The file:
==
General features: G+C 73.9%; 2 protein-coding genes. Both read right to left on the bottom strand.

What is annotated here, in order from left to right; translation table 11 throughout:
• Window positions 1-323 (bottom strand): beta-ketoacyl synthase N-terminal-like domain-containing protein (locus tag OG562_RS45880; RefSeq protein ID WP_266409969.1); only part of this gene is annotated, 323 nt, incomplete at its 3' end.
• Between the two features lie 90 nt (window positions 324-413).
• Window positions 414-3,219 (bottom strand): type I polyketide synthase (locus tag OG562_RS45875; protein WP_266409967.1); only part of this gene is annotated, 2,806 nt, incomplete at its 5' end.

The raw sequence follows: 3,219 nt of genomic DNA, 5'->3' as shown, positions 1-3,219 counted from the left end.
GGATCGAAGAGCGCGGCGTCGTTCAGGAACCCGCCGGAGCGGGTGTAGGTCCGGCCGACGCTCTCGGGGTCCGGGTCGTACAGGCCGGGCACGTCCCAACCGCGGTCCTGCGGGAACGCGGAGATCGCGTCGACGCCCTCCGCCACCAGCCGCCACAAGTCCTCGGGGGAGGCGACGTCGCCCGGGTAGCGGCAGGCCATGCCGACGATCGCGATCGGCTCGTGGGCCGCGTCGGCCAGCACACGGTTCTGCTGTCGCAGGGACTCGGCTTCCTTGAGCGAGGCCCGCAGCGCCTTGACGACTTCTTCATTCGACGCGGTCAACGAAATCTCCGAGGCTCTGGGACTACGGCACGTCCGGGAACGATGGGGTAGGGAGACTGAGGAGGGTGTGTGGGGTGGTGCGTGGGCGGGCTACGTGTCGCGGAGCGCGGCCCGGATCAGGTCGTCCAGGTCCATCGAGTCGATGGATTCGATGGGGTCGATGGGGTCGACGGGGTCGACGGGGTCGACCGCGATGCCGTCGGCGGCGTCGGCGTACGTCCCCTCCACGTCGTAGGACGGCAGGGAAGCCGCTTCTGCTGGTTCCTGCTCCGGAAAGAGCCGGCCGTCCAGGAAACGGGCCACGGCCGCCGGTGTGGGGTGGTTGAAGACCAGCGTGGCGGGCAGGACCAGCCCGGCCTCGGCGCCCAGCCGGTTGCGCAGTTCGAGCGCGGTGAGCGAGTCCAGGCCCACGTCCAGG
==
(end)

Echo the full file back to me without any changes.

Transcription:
General features: G+C 73.9%; 2 protein-coding genes. Both read right to left on the bottom strand.

What is annotated here, in order from left to right; translation table 11 throughout:
• Window positions 1-323 (bottom strand): beta-ketoacyl synthase N-terminal-like domain-containing protein (locus tag OG562_RS45880; RefSeq protein ID WP_266409969.1); only part of this gene is annotated, 323 nt, incomplete at its 3' end.
• Between the two features lie 90 nt (window positions 324-413).
• Window positions 414-3,219 (bottom strand): type I polyketide synthase (locus tag OG562_RS45875; protein WP_266409967.1); only part of this gene is annotated, 2,806 nt, incomplete at its 5' end.

The raw sequence follows: 3,219 nt of genomic DNA, 5'->3' as shown, positions 1-3,219 counted from the left end.
GGATCGAAGAGCGCGGCGTCGTTCAGGAACCCGCCGGAGCGGGTGTAGGTCCGGCCGACGCTCTCGGGGTCCGGGTCGTACAGGCCGGGCACGTCCCAACCGCGGTCCTGCGGGAACGCGGAGATCGCGTCGACGCCCTCCGCCACCAGCCGCCACAAGTCCTCGGGGGAGGCGACGTCGCCCGGGTAGCGGCAGGCCATGCCGACGATCGCGATCGGCTCGTGGGCCGCGTCGGCCAGCACACGGTTCTGCTGTCGCAGGGACTCGGCTTCCTTGAGCGAGGCCCGCAGCGCCTTGACGACTTCTTCATTCGACGCGGTCAACGAAATCTCCGAGGCTCTGGGACTACGGCACGTCCGGGAACGATGGGGTAGGGAGACTGAGGAGGGTGTGTGGGGTGGTGCGTGGGCGGGCTACGTGTCGCGGAGCGCGGCCCGGATCAGGTCGTCCAGGTCCATCGAGTCGATGGATTCGATGGGGTCGATGGGGTCGACGGGGTCGACGGGGTCGACCGCGATGCCGTCGGCGGCGTCGGCGTACGTCCCCTCCACGTCGTAGGACGGCAGGGAAGCCGCTTCTGCTGGTTCCTGCTCCGGAAAGAGCCGGCCGTCCAGGAAACGGGCCACGGCCGCCGGTGTGGGGTGGTTGAAGACCAGCGTGGCGGGCAGGACCAGCCCGGCCTCGGCGCCCAGCCGGTTGCGCAGTTCGAGCGCGGTGAGCGAGTCCAGGCCCACGTCCAGG